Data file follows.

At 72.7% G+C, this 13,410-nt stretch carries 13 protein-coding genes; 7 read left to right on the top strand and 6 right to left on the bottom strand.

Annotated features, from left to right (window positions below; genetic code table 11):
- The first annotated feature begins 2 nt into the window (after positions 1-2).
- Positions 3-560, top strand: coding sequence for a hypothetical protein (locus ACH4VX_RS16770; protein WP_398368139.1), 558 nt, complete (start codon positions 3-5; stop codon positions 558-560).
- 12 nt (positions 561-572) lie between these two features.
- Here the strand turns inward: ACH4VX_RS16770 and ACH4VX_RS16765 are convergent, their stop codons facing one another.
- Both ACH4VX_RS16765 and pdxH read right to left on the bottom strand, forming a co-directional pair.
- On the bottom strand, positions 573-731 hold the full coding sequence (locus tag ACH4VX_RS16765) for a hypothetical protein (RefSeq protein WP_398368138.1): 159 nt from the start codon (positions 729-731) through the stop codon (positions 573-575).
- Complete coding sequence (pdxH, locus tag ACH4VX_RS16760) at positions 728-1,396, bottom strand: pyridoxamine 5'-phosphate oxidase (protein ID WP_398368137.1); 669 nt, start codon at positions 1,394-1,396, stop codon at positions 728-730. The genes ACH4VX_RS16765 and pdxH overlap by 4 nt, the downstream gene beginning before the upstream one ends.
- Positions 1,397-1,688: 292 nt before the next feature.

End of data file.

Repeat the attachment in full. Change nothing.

At 72.7% G+C, this 13,410-nt stretch carries 13 protein-coding genes; 7 read left to right on the top strand and 6 right to left on the bottom strand.

Annotated features, from left to right (window positions below; genetic code table 11):
- The first annotated feature begins 2 nt into the window (after positions 1-2).
- Positions 3-560, top strand: coding sequence for a hypothetical protein (locus ACH4VX_RS16770; protein WP_398368139.1), 558 nt, complete (start codon positions 3-5; stop codon positions 558-560).
- 12 nt (positions 561-572) lie between these two features.
- Here the strand turns inward: ACH4VX_RS16770 and ACH4VX_RS16765 are convergent, their stop codons facing one another.
- Both ACH4VX_RS16765 and pdxH read right to left on the bottom strand, forming a co-directional pair.
- On the bottom strand, positions 573-731 hold the full coding sequence (locus tag ACH4VX_RS16765) for a hypothetical protein (RefSeq protein WP_398368138.1): 159 nt from the start codon (positions 729-731) through the stop codon (positions 573-575).
- Complete coding sequence (pdxH, locus tag ACH4VX_RS16760) at positions 728-1,396, bottom strand: pyridoxamine 5'-phosphate oxidase (protein ID WP_398368137.1); 669 nt, start codon at positions 1,394-1,396, stop codon at positions 728-730. The genes ACH4VX_RS16765 and pdxH overlap by 4 nt, the downstream gene beginning before the upstream one ends.
- Positions 1,397-1,688: 292 nt before the next feature.